While that one got attention, it didn’t propel DAOKO herself into the stratosphere. Rather, it made her path forward easier. In 2015 she offered up two albums offering a sort of audio transformation. Dimension came out via her old label Low High Who?, and provided one final set of the whisper rap she made her name on. Soon after, she put out DAOKO, an introduction of sorts to the greater J-pop world. This wasn’t a total abandoning of her sound for something eyeing the commercial world, but more of a recalibration. Here, she was joined by bands helping to flesh out her song (and bring her closer to the Soutaiseiriron sound than ever before) or offering up a semi-cover of a tofubeats’ classic to show her range (below).

The more obvious stabs at pop stardom came after that album. These ranged from bass-crushing collaborations with TeddyLoid, retro-tinged dance pop and a zippy post-”Happy” number called “Bang!!” which features a pretty wild video of DAOKO shooting cops. Watch that last one below.

Burst And Fallout

“Uchiage Hanabi” changed DAOKO’s entire career. As mentioned in our Kenshi Yonezu introduction, this skittery ballad became 2017’s biggest hit, a surprise powered by YouTube. While Yonezu had already gotten bigger mainstream glances, this number slingshotted DAOKO as high as possible, in a blink. She was appearing on weekly TV music shows and popped up at the year end Kohaku bonanza. After trying for a hit in the previous two years, she suddenly had one.

The twist, though, was that it was in a style she hadn’t really done before. “Uchiage Hanabi” was a ballad, and while she worked wonderfully on the track, it was an outlier. That year’s THANK YOU BLUE tried to capitalize on her newfound fame, by bringing together old singles alongside “Hanabi” and new songs experimenting with where she could fit in the greater J-pop ecosystem. These ranged from collaborations with Yasayuki Okamura to collaborations with instrumental band D.A.N. While she never went full J-pop ballad, she did dabble in tunes that would be closer to that lane, in an effort to see if they’d stick. Same goes for her next album, which found her even trying out electro-pop with Yasutaka Nakata.

Both albums, however, feel a bit lost. While highlights do pop up, they represent an artist shoved right onto the biggest stage imaginable with a style that wasn’t in their usual repertoire. DAOKO had to try to adjust to J-pop, but over these two releases can’t quite find the right fit, resulting in an artist trying to be a chameleon. Problem is, DAOKO has always had her own signature sound setting her apart.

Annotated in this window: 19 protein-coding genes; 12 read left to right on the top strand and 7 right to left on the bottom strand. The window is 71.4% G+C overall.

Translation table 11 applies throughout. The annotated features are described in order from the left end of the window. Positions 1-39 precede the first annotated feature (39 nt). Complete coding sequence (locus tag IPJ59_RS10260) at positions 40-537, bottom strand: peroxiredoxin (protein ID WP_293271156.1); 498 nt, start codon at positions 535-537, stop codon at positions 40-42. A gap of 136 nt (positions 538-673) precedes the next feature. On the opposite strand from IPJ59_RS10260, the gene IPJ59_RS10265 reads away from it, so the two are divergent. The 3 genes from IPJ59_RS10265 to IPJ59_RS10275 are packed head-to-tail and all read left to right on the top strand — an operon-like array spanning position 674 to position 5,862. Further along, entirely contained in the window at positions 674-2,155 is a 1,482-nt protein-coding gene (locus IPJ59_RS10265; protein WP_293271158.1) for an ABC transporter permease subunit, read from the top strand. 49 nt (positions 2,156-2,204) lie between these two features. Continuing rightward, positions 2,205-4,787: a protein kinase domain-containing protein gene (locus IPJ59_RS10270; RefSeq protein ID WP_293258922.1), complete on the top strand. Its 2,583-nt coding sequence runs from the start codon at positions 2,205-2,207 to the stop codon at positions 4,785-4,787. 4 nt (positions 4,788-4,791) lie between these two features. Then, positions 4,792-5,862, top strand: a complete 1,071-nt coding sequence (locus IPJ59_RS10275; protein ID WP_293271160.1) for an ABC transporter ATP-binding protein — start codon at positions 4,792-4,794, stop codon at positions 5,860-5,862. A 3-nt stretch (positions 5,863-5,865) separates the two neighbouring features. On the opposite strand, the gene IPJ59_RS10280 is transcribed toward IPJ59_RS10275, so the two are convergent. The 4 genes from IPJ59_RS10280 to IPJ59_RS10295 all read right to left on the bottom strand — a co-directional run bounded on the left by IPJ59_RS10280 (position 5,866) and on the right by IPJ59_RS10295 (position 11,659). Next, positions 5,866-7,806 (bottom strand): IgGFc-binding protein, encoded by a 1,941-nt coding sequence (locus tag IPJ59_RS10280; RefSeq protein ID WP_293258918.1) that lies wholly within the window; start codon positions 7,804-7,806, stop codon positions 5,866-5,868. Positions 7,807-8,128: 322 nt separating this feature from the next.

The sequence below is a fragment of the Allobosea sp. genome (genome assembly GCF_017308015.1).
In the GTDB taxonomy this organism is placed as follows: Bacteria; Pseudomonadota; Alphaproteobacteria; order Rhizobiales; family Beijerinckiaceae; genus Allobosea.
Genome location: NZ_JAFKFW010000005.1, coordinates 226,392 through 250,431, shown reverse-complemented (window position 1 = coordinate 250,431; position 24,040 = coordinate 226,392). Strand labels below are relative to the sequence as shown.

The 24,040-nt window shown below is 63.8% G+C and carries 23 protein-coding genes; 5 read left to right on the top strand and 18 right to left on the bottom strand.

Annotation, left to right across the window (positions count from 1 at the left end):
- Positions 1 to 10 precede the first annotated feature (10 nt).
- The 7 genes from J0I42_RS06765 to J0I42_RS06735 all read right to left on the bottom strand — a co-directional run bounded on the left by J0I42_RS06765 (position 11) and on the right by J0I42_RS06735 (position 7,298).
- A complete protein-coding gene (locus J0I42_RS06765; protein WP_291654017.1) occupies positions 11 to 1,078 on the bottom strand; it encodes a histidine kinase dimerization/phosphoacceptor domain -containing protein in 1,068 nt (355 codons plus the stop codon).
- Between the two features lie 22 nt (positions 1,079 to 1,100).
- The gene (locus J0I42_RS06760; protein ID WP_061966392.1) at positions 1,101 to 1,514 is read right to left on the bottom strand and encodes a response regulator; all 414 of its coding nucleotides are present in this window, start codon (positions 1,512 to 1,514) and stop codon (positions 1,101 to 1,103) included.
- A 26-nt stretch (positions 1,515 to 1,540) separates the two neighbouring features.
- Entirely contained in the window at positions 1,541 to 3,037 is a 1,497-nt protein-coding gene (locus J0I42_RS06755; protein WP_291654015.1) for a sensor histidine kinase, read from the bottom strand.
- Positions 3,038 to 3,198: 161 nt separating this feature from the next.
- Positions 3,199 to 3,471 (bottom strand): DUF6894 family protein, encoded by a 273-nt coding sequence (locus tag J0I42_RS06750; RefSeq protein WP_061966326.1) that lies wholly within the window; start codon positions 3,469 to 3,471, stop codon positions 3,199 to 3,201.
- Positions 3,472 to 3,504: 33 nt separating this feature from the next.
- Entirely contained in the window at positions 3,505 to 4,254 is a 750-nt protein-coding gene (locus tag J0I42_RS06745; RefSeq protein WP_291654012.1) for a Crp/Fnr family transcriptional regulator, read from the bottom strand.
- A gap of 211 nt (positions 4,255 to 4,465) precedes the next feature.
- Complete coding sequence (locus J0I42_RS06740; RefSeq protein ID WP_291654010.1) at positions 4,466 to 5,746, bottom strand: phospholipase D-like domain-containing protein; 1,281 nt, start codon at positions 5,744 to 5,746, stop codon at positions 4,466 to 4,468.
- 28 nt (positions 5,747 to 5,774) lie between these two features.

After being lost in the pop woods for two years, DAOKO stopped trying to change herself for J-pop and just decided to make pop work within her world. Her latest album, anima, is her best to date, as she stops chasing the limelight and instead follows her own artistic inclinations for the better. Part of its success is clear right from the tracklisting — only one song features another artist (somewhat incredibly, rappers SCHA DARA PARR pop up and fit right into DAOKO’s world, more so than other guests from recent years), with the rest allowing DAOKO to flex her vocal skills, leaning towards her whisper qualities once again. And she’s not squeezing out happiness either, as many of the songs here take a more downbeat read on modern life, avoiding pop sugar rush in favor of 2020 realism.

Which isn’t to say it lacks bangers — just now, the catchiness comes packaged in wonkier sounds courtesy of an eclectic group of producers running from Nariaki Obukuro (who handled the above bit of freak-out pop) to Indonesian electronic artist pxzvc. It’s an adventurous set, finding DAOKO reclaiming her art and delivering her masterpiece to date. Now she shouldn’t worry about anyone else but following her own vision.

Five Essential Songs

“again” (2012)

Backed by a beat practically blanked by digital mist, DAOKO offers an early highlight reel in everything she does so well.

“BOY” (2013)

DAOKO’s voice at its most versatile, telling a story you can understand even if Japanese goes above your head.

“Kakete Ageru” (2015)

The music of Soutaiseiriron has always felt like a vital influence for DAOKO, and on her first attempt at making real J-pop moves she nods to that band with this nervy number.

“anima” (2020)

The title track from her latest album is a good highlight of how DAOKO operates against off-kilter production. It’s also one hell of a vocal, one of her finest.

“Ocharaketayo” (2020)

Wherein DAOKO shines over more spacious production and delivers a downbeat rumination inspired by the rapidly changing Shibuya and her feelings of being alienated by it.